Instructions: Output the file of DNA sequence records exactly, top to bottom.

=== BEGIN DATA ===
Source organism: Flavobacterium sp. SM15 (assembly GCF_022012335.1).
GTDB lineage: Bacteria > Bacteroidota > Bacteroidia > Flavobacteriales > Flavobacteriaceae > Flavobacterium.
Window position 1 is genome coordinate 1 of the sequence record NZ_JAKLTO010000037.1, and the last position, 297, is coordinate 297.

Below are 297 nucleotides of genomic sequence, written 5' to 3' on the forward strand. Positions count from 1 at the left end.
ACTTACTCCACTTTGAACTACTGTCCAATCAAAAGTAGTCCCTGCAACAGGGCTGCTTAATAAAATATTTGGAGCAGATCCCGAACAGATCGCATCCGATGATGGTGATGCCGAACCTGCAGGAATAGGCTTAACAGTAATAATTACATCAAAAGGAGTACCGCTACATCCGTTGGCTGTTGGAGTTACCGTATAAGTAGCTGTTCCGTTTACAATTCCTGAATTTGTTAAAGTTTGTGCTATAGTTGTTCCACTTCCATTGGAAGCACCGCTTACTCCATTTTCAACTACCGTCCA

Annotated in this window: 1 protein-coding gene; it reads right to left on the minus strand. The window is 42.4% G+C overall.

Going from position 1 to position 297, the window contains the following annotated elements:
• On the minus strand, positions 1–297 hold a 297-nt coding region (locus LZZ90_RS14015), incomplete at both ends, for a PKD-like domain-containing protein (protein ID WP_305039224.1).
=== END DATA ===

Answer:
Source organism: Flavobacterium sp. SM15 (assembly GCF_022012335.1).
GTDB lineage: Bacteria > Bacteroidota > Bacteroidia > Flavobacteriales > Flavobacteriaceae > Flavobacterium.
Window position 1 is genome coordinate 1 of the sequence record NZ_JAKLTO010000037.1, and the last position, 297, is coordinate 297.

Below are 297 nucleotides of genomic sequence, written 5' to 3' on the forward strand. Positions count from 1 at the left end.
ACTTACTCCACTTTGAACTACTGTCCAATCAAAAGTAGTCCCTGCAACAGGGCTGCTTAATAAAATATTTGGAGCAGATCCCGAACAGATCGCATCCGATGATGGTGATGCCGAACCTGCAGGAATAGGCTTAACAGTAATAATTACATCAAAAGGAGTACCGCTACATCCGTTGGCTGTTGGAGTTACCGTATAAGTAGCTGTTCCGTTTACAATTCCTGAATTTGTTAAAGTTTGTGCTATAGTTGTTCCACTTCCATTGGAAGCACCGCTTACTCCATTTTCAACTACCGTCCA

Annotated in this window: 1 protein-coding gene; it reads right to left on the minus strand. The window is 42.4% G+C overall.

Going from position 1 to position 297, the window contains the following annotated elements:
• On the minus strand, positions 1–297 hold a 297-nt coding region (locus LZZ90_RS14015), incomplete at both ends, for a PKD-like domain-containing protein (protein ID WP_305039224.1).